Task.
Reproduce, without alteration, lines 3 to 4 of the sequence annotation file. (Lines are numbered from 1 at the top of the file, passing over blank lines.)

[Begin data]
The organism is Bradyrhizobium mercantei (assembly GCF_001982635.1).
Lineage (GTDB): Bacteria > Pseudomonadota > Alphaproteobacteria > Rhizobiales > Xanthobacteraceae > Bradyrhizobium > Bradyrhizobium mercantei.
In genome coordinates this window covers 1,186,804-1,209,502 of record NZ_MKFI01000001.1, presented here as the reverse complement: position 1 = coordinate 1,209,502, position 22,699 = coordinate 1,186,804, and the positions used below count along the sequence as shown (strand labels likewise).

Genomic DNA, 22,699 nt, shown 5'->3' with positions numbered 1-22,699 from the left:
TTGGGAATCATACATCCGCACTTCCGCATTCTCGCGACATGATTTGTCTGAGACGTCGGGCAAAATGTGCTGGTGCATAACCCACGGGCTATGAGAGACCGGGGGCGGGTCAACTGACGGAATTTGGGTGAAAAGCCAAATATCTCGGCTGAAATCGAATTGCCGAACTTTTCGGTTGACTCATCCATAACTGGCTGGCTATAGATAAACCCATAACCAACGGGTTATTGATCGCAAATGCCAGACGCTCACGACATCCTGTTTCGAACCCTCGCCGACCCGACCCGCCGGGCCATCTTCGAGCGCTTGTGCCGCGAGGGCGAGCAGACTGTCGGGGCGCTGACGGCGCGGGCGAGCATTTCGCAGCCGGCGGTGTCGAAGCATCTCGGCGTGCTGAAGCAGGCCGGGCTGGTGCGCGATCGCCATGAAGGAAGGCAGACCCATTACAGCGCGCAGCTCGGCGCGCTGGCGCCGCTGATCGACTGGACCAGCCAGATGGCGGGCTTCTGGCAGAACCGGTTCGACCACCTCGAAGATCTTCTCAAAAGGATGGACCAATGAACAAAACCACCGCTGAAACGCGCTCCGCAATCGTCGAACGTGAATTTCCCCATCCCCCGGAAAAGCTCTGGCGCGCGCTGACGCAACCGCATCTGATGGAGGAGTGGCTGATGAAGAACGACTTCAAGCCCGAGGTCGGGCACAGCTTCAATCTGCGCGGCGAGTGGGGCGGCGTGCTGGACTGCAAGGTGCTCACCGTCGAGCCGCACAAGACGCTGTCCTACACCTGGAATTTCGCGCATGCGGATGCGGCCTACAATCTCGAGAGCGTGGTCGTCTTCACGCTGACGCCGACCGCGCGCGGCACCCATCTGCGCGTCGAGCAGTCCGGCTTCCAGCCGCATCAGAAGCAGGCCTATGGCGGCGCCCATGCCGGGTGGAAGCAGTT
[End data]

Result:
In genome coordinates this window covers 1,186,804-1,209,502 of record NZ_MKFI01000001.1, presented here as the reverse complement: position 1 = coordinate 1,209,502, position 22,699 = coordinate 1,186,804, and the positions used below count along the sequence as shown (strand labels likewise).

Genomic DNA, 22,699 nt, shown 5'->3' with positions numbered 1-22,699 from the left: